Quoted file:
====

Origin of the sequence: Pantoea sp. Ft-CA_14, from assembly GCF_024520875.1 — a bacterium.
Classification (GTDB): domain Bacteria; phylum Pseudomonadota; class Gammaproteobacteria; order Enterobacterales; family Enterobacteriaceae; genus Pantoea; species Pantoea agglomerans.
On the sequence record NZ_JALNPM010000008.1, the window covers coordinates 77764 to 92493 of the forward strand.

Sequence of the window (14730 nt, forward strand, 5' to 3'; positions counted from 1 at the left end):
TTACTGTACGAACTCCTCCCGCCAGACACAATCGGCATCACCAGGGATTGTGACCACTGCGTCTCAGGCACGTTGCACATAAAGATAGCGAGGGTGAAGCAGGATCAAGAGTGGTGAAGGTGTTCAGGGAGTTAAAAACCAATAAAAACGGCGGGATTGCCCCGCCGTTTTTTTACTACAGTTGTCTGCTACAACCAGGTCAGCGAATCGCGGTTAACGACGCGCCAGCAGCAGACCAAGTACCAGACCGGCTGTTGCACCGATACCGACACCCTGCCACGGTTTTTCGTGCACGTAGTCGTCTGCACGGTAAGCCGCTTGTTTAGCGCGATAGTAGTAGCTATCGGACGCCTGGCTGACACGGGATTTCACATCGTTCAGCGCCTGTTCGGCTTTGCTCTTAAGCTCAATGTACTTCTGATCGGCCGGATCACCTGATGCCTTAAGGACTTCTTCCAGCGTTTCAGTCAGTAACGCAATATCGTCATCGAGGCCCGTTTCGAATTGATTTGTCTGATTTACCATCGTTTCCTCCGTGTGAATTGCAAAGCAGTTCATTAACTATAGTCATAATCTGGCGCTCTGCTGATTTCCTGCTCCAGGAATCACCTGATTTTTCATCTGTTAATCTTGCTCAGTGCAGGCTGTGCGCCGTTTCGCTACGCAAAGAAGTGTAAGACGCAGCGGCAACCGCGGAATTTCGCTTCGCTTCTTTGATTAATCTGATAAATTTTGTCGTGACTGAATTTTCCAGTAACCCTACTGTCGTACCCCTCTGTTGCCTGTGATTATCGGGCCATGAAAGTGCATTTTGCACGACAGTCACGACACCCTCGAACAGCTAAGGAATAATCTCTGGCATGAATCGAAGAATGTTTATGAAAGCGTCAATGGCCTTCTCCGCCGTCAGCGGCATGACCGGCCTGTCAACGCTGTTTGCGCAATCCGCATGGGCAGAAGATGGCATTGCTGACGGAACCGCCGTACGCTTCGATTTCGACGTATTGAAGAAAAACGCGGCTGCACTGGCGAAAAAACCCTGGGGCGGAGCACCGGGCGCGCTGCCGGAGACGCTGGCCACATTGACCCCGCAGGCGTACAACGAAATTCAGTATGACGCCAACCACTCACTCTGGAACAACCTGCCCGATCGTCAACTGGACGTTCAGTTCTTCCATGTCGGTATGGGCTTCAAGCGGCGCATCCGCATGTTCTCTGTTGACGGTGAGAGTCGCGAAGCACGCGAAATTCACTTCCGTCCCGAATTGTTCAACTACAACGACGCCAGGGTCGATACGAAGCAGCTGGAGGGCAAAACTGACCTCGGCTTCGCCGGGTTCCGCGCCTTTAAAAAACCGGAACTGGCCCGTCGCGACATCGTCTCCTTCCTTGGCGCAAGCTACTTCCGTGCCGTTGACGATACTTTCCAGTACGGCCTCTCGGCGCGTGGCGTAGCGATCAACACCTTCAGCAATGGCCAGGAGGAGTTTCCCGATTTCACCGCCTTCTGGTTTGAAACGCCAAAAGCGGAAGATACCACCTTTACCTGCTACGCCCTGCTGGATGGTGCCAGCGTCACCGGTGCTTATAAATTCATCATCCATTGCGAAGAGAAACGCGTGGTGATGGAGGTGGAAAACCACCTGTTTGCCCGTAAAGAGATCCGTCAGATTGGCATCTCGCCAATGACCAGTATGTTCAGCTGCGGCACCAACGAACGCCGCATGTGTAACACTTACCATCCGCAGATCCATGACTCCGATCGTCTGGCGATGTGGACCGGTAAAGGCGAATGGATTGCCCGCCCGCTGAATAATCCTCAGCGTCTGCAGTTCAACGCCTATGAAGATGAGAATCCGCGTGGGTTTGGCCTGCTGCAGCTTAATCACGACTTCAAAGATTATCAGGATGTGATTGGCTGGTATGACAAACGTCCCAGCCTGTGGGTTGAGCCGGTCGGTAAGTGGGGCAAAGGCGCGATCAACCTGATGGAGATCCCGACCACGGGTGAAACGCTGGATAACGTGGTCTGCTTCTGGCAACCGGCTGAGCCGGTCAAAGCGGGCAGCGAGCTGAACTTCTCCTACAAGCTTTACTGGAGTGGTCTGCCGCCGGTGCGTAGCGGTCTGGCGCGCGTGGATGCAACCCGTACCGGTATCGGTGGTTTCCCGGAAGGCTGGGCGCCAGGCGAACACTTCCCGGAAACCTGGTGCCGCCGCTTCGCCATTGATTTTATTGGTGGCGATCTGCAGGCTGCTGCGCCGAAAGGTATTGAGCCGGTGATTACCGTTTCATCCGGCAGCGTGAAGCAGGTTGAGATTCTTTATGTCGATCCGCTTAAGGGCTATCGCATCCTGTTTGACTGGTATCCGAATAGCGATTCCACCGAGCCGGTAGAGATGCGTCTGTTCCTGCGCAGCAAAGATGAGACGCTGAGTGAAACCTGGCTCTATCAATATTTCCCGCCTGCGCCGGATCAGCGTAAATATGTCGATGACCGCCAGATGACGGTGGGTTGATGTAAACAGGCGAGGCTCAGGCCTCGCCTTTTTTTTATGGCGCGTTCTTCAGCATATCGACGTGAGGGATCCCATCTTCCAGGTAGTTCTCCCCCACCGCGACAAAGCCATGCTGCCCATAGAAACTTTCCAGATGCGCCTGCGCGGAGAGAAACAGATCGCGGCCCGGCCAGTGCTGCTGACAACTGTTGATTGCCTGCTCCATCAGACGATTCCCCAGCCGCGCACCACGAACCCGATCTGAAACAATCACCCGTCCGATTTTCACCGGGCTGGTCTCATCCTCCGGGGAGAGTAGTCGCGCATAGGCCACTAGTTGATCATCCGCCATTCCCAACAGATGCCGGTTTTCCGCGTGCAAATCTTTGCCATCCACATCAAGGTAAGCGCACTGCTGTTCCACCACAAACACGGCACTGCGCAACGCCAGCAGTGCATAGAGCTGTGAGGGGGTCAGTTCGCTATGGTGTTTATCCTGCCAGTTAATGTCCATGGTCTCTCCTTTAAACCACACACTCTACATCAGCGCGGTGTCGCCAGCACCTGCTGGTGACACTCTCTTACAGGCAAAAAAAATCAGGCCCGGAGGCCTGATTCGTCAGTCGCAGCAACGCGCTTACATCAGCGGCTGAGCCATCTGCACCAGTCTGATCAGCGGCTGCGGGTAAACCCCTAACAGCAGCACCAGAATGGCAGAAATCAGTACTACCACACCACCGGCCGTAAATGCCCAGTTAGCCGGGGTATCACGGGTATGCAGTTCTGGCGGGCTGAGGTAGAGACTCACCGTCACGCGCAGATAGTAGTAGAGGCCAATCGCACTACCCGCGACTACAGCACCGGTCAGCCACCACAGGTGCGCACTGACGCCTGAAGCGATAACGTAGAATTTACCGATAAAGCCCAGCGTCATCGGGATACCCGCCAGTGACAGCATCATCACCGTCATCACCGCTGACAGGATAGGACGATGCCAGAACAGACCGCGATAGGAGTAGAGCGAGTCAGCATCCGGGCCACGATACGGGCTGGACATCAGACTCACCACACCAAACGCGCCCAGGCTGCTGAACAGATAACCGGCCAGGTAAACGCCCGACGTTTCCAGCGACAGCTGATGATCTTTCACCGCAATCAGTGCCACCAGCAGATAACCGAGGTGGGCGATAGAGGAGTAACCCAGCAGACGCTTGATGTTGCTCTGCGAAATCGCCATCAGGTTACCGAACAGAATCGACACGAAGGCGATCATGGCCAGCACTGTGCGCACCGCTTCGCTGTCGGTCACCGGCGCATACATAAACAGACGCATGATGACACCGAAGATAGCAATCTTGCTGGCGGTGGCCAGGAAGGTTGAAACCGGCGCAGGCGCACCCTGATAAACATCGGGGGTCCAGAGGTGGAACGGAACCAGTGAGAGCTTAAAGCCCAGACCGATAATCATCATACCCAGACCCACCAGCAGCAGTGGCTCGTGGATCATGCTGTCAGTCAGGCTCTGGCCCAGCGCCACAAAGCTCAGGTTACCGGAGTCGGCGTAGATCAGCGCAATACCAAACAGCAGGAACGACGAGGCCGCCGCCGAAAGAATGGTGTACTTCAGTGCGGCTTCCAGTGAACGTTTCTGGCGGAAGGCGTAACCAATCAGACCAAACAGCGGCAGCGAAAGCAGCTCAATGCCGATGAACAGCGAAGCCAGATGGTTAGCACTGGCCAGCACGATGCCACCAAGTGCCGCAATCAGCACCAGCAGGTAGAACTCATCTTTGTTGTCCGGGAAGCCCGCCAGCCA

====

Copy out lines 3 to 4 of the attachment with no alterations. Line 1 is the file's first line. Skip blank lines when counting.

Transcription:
On the sequence record NZ_JALNPM010000008.1, the window covers coordinates 77764 to 92493 of the forward strand.

Sequence of the window (14730 nt, forward strand, 5' to 3'; positions counted from 1 at the left end):